Whereas Barber expounds upon the anthropological origins of the vampire myth, McClelland focuses on the practices, principles, and logistics of killing the dead. The most familiar form comes in the unearthing and mutilation of bodies. McClelland explains the whys and wherefores of that practice, but he also gives their killers more than their due, explaining the role of vampire slayers as shamans, village elders, and quasi-religious figures during Europe’s transition from its pagan roots to modern Christianity. He demonstrates that vampires fell into an uneasy space between a fading system of peasant folklore and the organized religious rituals and beliefs that ultimately took their place. There are no vampires in the Bible, so where was the church during the vampire hysteria of the 1800s and how did they regard these mythical creatures? McClelland answers that and more. He also includes an overview of our modern conception of vampire slayers from Abraham Van Helsing to, yes, Buffy Summers. 

By Bruce McClelland,

Why should I read it?

2 authors picked Slayers and Their Vampires as one of their favorite books, and they share why you should read it.

What is this book about?

In contemporary Western popular culture, the vampire has evolved into one of the most recognizable symbols of evil. Yet, less has been said - and even less has been understood - about its nemesis, the vampire slayer. ""Slayers and Their Vampires"" is the first work to explore how the vampire slayer began, and it goes further to ask why the true history of the vampire slayer has been so long ignored. Author Bruce McClelland describes how the literary and screen dramas obscured the darker nature of the slayer, whose persecution of a corpse is accepted as heroic rather than corrupt.…


By Bram Stoker,

Book cover of Dracula

Why did I love this book?

You didn’t think we would leave out the granddaddy of modern vampire fiction, did you? While John Polidori’s The Vampyre, J. Sheridan le Fanu’s Carmilla, and the penny dreadful Varney the Vampire preceded it, Bram Stoker’s epistolary masterpiece (and the film adaptations that followed) cemented our modern understanding of vampires, for better or worse. Some of Stoker’s assertions about the creatures are purely his own invention (nowhere in folklore do vampires turn into bats), but others he cobbled together in the ghastly figure of Dracula himself, who serves as a sort of harbinger of sexual decadence and xenophobic fears common in Victorian England. As a novel, Dracula is exquisitely crafted and remains breathlessly entertaining. I’ve lost count (if you will) of how many times I’ve read it. More importantly, though, if want to be a true vampire scholar, understanding our modern notions of the creatures is paramount.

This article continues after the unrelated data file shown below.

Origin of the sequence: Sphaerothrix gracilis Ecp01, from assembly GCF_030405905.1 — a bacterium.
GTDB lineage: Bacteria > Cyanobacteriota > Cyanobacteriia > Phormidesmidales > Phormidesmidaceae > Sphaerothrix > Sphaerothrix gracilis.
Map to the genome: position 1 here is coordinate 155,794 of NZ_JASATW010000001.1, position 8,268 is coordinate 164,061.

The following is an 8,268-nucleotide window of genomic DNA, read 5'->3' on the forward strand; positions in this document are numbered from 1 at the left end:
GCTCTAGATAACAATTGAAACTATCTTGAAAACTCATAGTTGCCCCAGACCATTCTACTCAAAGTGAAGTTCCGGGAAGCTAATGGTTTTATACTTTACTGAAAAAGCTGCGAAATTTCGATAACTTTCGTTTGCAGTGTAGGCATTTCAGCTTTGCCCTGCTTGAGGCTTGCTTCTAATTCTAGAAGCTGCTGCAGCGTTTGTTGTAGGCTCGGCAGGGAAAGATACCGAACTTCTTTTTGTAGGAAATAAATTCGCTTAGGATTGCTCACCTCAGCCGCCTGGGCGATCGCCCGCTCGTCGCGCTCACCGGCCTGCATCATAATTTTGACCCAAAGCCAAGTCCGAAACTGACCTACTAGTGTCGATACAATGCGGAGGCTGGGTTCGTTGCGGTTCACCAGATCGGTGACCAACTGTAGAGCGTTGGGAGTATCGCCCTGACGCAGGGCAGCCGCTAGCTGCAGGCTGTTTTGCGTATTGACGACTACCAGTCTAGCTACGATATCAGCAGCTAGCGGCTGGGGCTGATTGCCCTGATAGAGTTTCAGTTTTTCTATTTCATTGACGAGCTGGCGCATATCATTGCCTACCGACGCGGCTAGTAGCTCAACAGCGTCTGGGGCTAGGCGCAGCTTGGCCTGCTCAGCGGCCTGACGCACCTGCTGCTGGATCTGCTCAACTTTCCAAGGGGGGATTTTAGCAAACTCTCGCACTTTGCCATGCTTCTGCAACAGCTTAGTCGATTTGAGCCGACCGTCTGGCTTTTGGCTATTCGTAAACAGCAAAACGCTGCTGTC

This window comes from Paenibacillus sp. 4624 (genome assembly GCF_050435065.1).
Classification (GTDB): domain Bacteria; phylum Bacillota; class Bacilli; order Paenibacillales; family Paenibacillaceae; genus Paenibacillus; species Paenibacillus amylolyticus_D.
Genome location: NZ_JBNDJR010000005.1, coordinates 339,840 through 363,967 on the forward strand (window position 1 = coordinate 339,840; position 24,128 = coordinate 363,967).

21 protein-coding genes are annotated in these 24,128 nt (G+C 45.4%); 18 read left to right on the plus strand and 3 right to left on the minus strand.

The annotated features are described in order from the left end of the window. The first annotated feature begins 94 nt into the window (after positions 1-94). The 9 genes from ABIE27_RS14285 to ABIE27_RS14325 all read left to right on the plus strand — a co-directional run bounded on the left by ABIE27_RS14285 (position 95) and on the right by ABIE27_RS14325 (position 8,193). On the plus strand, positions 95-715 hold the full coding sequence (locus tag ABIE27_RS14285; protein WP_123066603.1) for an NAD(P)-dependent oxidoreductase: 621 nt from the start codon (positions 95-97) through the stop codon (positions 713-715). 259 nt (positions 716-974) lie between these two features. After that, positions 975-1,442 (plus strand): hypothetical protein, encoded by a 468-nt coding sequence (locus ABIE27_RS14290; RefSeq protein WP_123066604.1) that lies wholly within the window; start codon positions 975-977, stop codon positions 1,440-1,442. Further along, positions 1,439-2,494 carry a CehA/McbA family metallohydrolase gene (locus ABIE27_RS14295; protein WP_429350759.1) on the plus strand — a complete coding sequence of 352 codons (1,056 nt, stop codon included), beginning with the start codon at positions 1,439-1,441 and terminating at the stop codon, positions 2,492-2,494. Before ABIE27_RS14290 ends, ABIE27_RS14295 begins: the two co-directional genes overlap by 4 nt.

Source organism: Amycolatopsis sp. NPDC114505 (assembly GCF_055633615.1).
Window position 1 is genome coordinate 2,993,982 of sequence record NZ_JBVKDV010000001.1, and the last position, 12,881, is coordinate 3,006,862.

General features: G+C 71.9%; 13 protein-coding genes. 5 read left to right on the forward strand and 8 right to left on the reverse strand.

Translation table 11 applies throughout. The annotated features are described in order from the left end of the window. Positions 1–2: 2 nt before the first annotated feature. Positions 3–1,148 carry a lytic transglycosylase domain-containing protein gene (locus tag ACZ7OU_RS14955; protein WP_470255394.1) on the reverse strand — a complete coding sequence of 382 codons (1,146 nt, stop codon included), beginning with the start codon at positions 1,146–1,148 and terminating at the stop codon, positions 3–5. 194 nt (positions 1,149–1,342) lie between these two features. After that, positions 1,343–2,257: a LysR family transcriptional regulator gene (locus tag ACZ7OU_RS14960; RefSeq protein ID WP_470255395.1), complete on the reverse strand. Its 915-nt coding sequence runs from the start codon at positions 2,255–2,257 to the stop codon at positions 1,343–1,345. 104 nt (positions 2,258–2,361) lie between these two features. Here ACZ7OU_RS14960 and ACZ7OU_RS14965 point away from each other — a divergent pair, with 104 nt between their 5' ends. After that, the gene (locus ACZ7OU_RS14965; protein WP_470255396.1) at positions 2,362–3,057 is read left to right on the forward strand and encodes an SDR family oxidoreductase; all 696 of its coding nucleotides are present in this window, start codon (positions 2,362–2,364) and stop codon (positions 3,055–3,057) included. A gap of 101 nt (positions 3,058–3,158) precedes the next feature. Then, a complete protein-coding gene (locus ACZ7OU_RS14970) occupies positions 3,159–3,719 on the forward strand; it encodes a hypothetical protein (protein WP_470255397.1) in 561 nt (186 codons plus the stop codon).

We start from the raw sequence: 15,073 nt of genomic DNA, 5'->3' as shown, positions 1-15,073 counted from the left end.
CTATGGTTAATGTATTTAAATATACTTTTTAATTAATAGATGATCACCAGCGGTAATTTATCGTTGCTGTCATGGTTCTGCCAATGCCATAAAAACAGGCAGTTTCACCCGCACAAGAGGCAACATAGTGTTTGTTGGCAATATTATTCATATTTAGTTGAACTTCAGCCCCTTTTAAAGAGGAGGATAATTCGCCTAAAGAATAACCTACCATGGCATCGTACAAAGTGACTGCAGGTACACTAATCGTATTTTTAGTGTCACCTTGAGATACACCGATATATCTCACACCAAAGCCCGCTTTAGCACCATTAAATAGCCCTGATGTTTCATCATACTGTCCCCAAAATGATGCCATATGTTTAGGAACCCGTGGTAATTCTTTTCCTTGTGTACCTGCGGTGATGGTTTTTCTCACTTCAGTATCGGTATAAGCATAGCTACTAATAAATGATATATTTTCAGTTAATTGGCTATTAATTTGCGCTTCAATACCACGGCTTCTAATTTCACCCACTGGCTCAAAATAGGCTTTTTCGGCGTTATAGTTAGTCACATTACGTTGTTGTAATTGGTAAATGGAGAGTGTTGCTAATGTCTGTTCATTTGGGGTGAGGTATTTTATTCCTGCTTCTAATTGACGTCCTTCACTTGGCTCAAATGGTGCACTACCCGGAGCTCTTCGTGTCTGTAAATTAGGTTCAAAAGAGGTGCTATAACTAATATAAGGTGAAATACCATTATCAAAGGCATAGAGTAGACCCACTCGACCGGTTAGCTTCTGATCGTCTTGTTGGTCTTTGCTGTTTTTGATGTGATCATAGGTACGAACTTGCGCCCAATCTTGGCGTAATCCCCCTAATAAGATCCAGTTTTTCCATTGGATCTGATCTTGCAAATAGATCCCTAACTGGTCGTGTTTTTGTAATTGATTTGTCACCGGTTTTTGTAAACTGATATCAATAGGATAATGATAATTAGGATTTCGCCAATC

By Bram Stoker,

Why should I read it?

20 authors picked Dracula as one of their favorite books, and they share why you should read it.

What is this book about?

'The very best story of diablerie which I have read for many years' Arthur Conan Doyle

A masterpiece of the horror genre, Dracula also probes identity, sanity and the dark corners of Victorian sexuality and desire. It begins when Jonathan Harker visits Transylvania to help Count Dracula purchase a London house, and makes horrifying discoveries in his client's castle. Soon afterwards, disturbing incidents unfold in England - an unmanned ship is wrecked; strange puncture marks appear on a young woman's neck; a lunatic asylum inmate raves about the imminent arrival of his 'Master' - and a determined group of adversaries…